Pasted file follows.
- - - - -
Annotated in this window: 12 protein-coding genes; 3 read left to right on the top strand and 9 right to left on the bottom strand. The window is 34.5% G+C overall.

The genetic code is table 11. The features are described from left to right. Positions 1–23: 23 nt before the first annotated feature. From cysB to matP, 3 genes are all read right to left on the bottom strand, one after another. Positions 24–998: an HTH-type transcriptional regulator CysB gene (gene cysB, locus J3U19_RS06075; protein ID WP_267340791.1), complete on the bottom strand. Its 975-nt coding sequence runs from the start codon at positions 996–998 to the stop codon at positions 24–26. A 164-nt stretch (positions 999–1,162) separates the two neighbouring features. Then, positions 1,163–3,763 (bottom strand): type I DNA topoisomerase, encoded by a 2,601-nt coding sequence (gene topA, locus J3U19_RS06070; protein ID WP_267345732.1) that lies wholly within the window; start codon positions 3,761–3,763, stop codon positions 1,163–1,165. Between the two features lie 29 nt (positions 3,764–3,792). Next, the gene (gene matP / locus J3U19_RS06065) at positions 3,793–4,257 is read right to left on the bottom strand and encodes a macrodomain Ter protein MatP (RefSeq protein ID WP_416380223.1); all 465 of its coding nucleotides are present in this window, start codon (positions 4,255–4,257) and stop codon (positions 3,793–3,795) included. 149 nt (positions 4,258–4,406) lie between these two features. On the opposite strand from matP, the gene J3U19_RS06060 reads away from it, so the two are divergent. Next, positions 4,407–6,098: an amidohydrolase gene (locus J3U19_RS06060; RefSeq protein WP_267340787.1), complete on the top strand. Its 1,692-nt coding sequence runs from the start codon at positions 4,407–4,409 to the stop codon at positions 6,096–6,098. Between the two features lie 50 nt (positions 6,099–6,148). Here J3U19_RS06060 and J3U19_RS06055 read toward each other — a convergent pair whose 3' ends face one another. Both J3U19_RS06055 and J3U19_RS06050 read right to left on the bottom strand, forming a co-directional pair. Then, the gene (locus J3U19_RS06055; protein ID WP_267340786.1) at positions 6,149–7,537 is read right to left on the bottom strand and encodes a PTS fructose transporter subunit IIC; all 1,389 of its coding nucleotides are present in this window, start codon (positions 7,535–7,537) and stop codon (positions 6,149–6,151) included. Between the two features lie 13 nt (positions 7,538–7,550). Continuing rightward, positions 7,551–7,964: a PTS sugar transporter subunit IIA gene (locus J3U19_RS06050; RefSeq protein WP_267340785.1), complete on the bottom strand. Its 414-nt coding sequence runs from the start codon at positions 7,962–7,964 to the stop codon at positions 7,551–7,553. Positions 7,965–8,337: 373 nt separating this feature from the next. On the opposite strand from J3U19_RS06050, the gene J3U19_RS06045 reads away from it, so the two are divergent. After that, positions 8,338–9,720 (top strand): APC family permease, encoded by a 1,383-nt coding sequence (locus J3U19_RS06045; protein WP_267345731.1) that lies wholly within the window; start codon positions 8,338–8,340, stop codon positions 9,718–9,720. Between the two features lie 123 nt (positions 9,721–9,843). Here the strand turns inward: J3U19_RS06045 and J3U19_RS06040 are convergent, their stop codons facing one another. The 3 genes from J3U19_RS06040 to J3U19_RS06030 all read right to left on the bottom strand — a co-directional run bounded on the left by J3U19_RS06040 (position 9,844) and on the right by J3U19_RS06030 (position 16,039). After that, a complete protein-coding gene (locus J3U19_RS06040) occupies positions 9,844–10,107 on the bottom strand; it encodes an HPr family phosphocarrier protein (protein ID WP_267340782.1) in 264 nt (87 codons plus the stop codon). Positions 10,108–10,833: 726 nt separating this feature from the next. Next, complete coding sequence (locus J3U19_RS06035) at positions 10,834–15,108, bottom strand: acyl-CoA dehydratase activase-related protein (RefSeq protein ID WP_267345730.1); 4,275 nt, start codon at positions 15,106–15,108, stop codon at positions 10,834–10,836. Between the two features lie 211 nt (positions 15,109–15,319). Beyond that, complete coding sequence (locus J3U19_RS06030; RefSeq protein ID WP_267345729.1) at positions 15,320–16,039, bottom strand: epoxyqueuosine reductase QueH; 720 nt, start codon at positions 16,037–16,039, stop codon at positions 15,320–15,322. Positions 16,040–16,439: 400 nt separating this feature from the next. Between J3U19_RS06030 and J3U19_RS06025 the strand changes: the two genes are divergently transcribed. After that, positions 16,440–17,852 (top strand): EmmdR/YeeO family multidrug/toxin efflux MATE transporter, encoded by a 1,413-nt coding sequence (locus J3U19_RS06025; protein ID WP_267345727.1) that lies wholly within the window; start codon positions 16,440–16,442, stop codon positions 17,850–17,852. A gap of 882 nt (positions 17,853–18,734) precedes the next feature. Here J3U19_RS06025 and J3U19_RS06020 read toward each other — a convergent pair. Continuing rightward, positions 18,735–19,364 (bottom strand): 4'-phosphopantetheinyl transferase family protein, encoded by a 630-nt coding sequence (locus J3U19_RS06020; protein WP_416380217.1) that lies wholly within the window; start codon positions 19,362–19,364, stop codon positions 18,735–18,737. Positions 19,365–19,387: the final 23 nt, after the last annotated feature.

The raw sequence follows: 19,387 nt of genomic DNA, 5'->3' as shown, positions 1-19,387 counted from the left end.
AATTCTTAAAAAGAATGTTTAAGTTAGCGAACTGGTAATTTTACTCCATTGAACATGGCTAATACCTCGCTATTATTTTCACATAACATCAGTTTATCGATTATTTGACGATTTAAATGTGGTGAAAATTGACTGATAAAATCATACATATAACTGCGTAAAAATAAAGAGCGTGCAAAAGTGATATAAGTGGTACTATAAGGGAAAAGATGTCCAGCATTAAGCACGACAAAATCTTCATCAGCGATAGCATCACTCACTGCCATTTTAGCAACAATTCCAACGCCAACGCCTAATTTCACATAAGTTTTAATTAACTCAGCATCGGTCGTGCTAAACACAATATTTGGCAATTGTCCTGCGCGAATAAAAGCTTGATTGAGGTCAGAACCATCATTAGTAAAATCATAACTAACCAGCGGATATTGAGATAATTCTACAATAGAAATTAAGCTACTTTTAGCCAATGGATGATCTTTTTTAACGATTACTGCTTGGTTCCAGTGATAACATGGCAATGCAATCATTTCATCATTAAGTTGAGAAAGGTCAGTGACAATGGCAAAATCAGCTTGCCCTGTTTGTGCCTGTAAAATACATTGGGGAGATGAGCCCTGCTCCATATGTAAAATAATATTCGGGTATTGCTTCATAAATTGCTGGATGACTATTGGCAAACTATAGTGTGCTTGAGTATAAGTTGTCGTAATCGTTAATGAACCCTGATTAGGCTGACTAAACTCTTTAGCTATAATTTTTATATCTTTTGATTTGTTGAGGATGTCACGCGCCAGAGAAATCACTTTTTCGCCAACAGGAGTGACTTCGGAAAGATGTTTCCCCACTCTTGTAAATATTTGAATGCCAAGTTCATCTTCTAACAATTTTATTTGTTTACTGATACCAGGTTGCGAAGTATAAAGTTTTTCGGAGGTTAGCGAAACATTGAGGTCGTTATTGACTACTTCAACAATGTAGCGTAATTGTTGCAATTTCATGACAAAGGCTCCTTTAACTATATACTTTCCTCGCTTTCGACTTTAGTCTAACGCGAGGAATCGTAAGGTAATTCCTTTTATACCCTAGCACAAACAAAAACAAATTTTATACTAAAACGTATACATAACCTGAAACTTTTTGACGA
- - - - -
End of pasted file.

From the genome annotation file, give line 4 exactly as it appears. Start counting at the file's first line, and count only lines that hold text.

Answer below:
AATTCTTAAAAAGAATGTTTAAGTTAGCGAACTGGTAATTTTACTCCATTGAACATGGCTAATACCTCGCTATTATTTTCACATAACATCAGTTTATCGATTATTTGACGATTTAAATGTGGTGAAAATTGACTGATAAAATCATACATATAACTGCGTAAAAATAAAGAGCGTGCAAAAGTGATATAAGTGGTACTATAAGGGAAAAGATGTCCAGCATTAAGCACGACAAAATCTTCATCAGCGATAGCATCACTCACTGCCATTTTAGCAACAATTCCAACGCCAACGCCTAATTTCACATAAGTTTTAATTAACTCAGCATCGGTCGTGCTAAACACAATATTTGGCAATTGTCCTGCGCGAATAAAAGCTTGATTGAGGTCAGAACCATCATTAGTAAAATCATAACTAACCAGCGGATATTGAGATAATTCTACAATAGAAATTAAGCTACTTTTAGCCAATGGATGATCTTTTTTAACGATTACTGCTTGGTTCCAGTGATAACATGGCAATGCAATCATTTCATCATTAAGTTGAGAAAGGTCAGTGACAATGGCAAAATCAGCTTGCCCTGTTTGTGCCTGTAAAATACATTGGGGAGATGAGCCCTGCTCCATATGTAAAATAATATTCGGGTATTGCTTCATAAATTGCTGGATGACTATTGGCAAACTATAGTGTGCTTGAGTATAAGTTGTCGTAATCGTTAATGAACCCTGATTAGGCTGACTAAACTCTTTAGCTATAATTTTTATATCTTTTGATTTGTTGAGGATGTCACGCGCCAGAGAAATCACTTTTTCGCCAACAGGAGTGACTTCGGAAAGATGTTTCCCCACTCTTGTAAATATTTGAATGCCAAGTTCATCTTCTAACAATTTTATTTGTTTACTGATACCAGGTTGCGAAGTATAAAGTTTTTCGGAGGTTAGCGAAACATTGAGGTCGTTATTGACTACTTCAACAATGTAGCGTAATTGTTGCAATTTCATGACAAAGGCTCCTTTAACTATATACTTTCCTCGCTTTCGACTTTAGTCTAACGCGAGGAATCGTAAGGTAATTCCTTTTATACCCTAGCACAAACAAAAACAAATTTTATACTAAAACGTATACATAACCTGAAACTTTTTGACGA